If I go to a circuit party, 2 things need to happen: I have to have my friends there, and the DJ has to be fierce. One without the other won't work for me. I'm still going to The Black Party in New York, The White Party in Miami, and The Saint at Large's Halloween party ("Salem," with DJs Peter Rauhofer and Junior Vasquez), but in general the circuit scene doesn't really appeal to me anymore. I used to do those parties quite often, but I guess I've outgrown it. There's not enough of a range of music at those events for me, and I feel it's a scene that has come, or is coming, to an end. It's also really hard for me to watch these young boys (and a few men, too), overdose and fall out. To see that just kills my own well-maintained high. NOT cute, honey!

What's the biggest difference between spinning in San Francisco and spinning in New York City? What would you like to take from one scene and bring to the other, and vice versa?

The people that come to Salon have that New York attitude already - they want to party. That feeling of spinning to a musically educated crowd, like I did in New York, is still there for me. I could use a little more drama on the dancefloor, though. When you and I went out a couple of weeks ago in New York, we experienced the power that New York has when it comes to the club scene. The drama of it all! That basement at Splash surprised even me. It was such a rush, and you just felt it down below. That's the feeling I want to bring to my parties.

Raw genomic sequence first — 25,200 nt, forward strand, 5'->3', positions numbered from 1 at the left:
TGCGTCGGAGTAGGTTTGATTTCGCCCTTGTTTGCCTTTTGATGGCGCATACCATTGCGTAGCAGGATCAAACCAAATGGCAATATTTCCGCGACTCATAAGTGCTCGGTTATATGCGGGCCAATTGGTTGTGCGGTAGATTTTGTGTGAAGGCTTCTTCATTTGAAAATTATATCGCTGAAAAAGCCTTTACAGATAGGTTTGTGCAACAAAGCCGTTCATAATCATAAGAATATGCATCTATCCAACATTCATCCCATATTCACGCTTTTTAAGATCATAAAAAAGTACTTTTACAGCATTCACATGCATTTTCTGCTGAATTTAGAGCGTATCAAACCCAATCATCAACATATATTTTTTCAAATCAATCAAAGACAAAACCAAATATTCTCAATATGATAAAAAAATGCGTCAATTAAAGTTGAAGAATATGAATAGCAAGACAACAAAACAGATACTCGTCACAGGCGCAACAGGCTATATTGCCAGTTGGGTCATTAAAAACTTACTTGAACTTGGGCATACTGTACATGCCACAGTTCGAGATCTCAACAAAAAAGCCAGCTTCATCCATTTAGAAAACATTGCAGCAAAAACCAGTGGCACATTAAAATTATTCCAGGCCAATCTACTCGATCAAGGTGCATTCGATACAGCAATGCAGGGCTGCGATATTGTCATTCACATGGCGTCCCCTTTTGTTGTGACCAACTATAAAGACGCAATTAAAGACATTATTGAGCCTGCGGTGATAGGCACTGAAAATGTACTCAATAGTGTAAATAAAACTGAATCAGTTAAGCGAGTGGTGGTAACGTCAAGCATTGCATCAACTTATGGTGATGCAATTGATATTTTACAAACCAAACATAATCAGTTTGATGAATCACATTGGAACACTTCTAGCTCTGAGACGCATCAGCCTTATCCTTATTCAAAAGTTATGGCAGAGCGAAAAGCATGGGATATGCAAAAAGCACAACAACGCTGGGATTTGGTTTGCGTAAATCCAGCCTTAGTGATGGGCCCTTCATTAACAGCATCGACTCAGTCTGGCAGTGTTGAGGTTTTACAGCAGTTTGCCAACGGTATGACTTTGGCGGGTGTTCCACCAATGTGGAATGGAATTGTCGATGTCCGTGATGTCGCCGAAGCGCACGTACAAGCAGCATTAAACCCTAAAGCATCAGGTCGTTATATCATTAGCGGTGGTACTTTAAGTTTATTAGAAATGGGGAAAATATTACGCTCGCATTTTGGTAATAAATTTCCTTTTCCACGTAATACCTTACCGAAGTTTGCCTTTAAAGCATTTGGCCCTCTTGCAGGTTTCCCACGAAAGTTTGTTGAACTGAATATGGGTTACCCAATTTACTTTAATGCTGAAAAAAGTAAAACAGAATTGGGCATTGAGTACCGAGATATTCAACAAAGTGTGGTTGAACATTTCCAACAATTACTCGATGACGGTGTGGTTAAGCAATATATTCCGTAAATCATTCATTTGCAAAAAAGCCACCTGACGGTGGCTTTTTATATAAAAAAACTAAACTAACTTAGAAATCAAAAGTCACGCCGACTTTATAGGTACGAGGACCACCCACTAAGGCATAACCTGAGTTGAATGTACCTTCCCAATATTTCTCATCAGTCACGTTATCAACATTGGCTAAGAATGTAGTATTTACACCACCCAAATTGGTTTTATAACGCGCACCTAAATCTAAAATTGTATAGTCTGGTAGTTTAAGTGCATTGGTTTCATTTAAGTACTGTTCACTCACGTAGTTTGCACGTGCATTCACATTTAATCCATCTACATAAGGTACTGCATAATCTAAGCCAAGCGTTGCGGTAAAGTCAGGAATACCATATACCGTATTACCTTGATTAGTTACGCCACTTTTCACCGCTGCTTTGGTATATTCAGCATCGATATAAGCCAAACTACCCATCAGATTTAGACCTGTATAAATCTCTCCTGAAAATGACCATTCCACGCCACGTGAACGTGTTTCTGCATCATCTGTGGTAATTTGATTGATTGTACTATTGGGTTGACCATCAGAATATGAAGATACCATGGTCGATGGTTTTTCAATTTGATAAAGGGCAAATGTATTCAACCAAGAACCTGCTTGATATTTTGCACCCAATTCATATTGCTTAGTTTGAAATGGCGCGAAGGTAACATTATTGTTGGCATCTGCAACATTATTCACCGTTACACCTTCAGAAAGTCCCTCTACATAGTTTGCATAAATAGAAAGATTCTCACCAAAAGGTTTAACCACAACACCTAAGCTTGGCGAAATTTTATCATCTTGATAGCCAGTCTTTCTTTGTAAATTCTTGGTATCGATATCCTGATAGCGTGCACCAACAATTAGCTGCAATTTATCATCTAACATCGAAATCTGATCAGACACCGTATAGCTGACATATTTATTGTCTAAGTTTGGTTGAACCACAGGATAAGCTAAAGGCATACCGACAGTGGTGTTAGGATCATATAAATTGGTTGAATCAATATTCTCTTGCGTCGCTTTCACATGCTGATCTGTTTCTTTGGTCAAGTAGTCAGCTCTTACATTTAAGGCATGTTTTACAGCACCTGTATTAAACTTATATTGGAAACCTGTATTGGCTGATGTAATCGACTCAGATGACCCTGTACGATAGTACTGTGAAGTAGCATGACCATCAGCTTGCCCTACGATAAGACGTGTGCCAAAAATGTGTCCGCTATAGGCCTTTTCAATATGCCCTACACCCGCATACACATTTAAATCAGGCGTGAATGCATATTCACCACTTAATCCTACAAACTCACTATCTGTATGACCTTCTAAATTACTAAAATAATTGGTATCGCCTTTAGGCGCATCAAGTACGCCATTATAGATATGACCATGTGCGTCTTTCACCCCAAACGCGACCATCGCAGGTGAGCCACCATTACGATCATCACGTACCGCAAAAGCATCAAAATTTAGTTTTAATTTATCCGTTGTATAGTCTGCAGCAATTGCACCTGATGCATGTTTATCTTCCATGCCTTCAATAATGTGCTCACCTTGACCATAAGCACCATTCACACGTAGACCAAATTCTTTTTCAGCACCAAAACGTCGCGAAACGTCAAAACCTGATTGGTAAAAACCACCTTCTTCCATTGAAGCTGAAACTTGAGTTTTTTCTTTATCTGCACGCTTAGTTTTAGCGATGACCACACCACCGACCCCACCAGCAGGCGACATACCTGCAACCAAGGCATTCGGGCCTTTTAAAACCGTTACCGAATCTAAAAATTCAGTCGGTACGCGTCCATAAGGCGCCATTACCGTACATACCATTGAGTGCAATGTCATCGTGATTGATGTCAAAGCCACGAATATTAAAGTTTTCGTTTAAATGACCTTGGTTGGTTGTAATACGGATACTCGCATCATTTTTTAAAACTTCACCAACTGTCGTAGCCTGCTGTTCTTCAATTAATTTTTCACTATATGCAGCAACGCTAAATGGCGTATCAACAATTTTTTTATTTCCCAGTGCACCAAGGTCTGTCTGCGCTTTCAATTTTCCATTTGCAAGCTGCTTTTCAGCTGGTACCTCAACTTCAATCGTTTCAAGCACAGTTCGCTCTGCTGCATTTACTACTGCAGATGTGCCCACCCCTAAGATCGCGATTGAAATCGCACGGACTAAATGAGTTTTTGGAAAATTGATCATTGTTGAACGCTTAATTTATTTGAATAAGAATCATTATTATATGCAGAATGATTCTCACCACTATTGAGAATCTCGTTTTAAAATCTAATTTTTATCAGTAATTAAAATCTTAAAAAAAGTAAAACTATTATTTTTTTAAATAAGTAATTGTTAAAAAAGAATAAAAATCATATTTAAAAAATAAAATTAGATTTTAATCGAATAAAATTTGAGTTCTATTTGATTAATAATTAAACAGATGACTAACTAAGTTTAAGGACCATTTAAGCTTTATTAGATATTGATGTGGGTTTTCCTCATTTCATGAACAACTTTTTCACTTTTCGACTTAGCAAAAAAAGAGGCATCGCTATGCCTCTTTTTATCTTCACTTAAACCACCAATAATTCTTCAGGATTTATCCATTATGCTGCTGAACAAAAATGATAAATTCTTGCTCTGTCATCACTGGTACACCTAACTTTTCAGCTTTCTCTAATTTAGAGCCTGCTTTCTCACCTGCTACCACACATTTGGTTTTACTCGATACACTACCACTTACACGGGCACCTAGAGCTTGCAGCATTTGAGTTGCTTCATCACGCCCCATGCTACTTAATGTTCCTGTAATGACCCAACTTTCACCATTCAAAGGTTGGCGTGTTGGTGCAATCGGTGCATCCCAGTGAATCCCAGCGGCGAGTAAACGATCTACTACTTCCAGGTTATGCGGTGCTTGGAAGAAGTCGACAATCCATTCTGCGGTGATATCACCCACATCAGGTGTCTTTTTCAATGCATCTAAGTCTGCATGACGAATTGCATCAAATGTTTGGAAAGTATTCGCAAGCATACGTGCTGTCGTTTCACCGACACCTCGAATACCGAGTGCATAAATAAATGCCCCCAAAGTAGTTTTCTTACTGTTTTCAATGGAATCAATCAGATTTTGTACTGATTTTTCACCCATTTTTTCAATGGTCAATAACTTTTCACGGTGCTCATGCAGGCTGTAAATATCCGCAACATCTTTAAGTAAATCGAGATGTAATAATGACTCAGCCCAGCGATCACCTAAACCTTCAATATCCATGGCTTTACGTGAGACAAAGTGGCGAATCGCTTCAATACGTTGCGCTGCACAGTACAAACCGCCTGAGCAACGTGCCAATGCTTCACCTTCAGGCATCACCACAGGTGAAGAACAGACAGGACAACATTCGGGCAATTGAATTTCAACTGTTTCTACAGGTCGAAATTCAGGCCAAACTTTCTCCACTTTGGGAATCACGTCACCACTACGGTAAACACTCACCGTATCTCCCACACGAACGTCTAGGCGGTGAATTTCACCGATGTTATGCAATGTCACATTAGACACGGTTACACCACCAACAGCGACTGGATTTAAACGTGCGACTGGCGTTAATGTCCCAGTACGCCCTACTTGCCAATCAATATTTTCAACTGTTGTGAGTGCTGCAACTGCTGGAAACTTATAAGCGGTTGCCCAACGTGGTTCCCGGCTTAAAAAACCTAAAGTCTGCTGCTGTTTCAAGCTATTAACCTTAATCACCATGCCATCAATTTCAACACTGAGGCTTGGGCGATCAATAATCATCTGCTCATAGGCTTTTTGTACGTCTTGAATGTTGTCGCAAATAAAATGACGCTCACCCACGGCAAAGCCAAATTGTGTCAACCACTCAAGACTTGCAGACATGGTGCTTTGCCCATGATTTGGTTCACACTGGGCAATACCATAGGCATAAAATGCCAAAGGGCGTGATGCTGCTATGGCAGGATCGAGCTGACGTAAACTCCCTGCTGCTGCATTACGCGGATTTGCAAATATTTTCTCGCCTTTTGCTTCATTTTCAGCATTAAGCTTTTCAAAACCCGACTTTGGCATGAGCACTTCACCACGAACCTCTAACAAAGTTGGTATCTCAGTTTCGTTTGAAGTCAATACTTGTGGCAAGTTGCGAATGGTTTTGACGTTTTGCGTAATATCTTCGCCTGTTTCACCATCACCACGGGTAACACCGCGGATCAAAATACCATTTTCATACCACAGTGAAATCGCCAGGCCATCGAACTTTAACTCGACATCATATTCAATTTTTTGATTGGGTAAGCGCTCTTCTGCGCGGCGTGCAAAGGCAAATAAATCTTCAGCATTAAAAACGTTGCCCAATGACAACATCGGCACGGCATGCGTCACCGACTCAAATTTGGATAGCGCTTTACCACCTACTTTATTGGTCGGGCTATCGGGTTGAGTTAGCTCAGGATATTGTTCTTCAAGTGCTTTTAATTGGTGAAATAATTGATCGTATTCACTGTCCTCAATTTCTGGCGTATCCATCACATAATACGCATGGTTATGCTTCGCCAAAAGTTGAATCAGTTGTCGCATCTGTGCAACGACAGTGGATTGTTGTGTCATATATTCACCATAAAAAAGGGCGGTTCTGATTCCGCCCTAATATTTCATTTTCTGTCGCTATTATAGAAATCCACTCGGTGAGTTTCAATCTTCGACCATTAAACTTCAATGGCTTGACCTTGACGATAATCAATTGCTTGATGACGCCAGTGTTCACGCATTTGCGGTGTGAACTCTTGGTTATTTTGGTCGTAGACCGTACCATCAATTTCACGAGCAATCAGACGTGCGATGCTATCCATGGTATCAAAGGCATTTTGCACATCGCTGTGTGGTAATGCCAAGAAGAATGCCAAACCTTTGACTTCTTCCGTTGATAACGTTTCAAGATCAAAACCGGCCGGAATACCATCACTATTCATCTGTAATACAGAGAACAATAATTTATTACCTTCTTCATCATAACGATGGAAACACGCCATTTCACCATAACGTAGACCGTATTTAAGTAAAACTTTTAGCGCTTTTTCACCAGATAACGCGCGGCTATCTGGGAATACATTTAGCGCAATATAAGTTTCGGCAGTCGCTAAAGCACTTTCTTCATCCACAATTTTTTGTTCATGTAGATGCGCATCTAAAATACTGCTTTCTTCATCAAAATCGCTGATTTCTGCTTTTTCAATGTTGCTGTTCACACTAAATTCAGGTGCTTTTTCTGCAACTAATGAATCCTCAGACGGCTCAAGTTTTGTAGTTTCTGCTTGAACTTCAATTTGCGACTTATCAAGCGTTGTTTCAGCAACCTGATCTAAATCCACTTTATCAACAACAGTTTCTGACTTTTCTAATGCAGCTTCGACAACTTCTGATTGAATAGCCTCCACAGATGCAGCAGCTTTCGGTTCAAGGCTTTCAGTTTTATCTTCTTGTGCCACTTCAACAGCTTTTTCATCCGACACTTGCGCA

(Circuit Suzy interjects: I'll NEVER forget that basement at Splash, where we witnessed ballerinas busting out Vogue choreography, danced all over railings and staircases with the most amazing professional dancers, and werked the runway until we could barely even stand up anymore. And that's the "tourist" circuit in New York on an "off" weekend! That's what *I'd* like to take from New York and bring to San Francisco, and from San Francisco, I brought glitter, flowers in my hair, and the concept of teeny-tiny workout wear as the only acceptable fashion option for really throwing down on the dancefloor.)